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Author: Prof Joop Boomker

Infections of the lungs and trachea

The nematodes Dictyocaulus africana, Dictyocaulus filaria, Dictyocaulus viviparus, and Bronchonema magna occur in the bronchi and trachea of a variety of antelopes. Although the last named species was originally described as Bronchonema by Mönnig,it was placed in the genus Dictyocaulus where it remained for a long time before being transferred back into its original genus, Bronchonema.

The Dictyocaulus species and B. magna in their natural hosts produce lesions similar to, but never as severe as, those seen in domesticated ruminants. Initially, the worms cause alveolitis, followed by bronchiolitis and finally bronchitis as they become mature and move to the bronchi. Cellular infiltrates (neutrophils, eosinophils and macrophages) temporarily plug the bronchioles, causing the collapse of groups of alveoli leading to the clinical signs of coughing, dispnoea and breathing with an extended neck. The patent phase is associated with two main lesions, namely a parasitic bronchitis, characterized by the presence of many adult worms embedded in a white frothy mucus. Secondly, a parasitic pneumonia occurs, characterized by collapsed areas around infected bronchi. The pneumonia is the result of aspirated eggs and L1 which act as foreign bodies and provoke pronounced polymorph, macrophage and multinucleated giant cell infiltrations. Varying degrees of oedema and emphysema may also be seen (Fig. 2). Recovery starts taking place once the adult lungworms have been expelled. The lung tissue organizes and clinical signs abate.

Fig. 2: Varying degrees of emphysema and oedema of the lung can be seen in this picture of a Dictyocaulus infection. Note how thickened the edges of the lung are

Horak et al. (1983) found a few blue wildebeest in the KNP to have fairly extensive pulmonary lesions caused by Dictyocaulus viviparus (Fig. 3). These lesions did not appear to be severe enough to cause death, but may have debilitated the animals sufficiently to make them prone to capture by predators.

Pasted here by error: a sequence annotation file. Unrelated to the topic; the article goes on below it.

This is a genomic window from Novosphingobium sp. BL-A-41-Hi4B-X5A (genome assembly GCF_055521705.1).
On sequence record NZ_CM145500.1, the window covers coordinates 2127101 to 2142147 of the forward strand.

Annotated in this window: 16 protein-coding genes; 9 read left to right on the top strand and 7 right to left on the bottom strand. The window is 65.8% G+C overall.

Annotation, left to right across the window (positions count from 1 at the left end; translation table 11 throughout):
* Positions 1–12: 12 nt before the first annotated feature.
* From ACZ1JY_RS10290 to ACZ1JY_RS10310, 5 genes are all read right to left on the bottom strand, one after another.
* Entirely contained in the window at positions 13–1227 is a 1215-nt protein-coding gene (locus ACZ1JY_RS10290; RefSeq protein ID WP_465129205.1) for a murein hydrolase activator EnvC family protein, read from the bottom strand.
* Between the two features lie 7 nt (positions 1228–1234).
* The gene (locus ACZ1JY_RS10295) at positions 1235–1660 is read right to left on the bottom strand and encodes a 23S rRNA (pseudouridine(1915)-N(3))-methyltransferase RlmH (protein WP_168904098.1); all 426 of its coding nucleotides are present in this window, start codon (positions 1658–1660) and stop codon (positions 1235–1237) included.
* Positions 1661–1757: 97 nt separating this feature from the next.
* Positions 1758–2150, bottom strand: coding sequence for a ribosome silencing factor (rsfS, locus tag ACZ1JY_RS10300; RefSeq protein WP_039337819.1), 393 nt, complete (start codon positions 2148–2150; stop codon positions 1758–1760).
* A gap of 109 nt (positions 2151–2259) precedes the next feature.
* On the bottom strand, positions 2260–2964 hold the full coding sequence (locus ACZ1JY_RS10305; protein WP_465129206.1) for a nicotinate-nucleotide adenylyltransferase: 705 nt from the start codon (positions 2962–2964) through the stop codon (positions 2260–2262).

Bronchonema magna is considered non-pathogenic for springbok, its natural host. When springbok were introduced into the Bontebok National Park near Swellendam, bontebok became infected and mortalities occurred. As soon as the springbok were removed, the mortalities stopped. The lesions in the bontebok lungs were similar to those caused by the Dictyocaulus species in other antelope.

Fig. 3: Dictyocaulus sp. at the bifurcation of the trachea

As the genus name implies, Pneumostrongylus calcaratus (impalas) and P. cornigerus (bontebok) both occur in the lung where they are so intimately associated with the lung parenchyma that it is virtually impossible to obtain intact worms. Pneumostrongylus calcaratus in impalas is so common that it is considered ‘normal’, and apart from localized discolouration and slight fibrosis the lesions cause no discomfort to both the host species (Fig. 4). Gallivan, Barker, Alves, Culverwell & Girdwood (1989) describe P. calcaratus infection in impalas from Swaziland. Van der Walt & Ortlepp (1960) recorded mortalities in bontebok as a result of P. cornigerus infection.

Protostrongylus capensis (bontebok) and P. etoshai (blue wildebeest and gemsbok, respectively) occur in the lung alveoli where no lesions are produced. Muellerius capillaris is primarily a parasite of the lungs of sheep and goats in the Western Cape Province, and have been recovered from impalas, Grant’s gazelles and okapi’s in Kenya (Round, 1968). No pathogenic effects have been described.

Fig. 4: The lesion caused by Pneumostrongylus calcaratus in the lung of an impala.